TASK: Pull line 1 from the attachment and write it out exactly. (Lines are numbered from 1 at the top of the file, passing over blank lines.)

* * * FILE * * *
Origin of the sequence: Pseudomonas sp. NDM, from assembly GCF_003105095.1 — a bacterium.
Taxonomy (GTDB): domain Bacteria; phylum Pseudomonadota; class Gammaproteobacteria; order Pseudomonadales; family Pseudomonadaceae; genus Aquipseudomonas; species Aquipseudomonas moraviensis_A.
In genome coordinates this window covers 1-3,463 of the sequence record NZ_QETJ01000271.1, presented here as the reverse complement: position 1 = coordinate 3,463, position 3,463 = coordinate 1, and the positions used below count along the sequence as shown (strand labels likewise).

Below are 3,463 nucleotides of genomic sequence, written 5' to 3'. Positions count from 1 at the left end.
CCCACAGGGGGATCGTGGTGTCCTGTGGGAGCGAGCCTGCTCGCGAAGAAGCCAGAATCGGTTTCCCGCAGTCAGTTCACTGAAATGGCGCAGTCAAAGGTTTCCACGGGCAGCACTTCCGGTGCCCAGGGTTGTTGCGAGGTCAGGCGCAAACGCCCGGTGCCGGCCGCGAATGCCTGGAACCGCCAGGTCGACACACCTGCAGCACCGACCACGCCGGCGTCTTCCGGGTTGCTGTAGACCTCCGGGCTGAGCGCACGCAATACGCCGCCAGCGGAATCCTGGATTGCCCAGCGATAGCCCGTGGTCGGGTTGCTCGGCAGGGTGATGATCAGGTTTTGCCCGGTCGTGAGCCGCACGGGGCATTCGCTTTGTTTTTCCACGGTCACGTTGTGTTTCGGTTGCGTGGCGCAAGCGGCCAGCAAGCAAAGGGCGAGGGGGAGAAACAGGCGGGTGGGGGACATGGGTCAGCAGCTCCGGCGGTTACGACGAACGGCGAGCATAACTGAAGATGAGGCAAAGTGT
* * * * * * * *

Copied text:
Origin of the sequence: Pseudomonas sp. NDM, from assembly GCF_003105095.1 — a bacterium.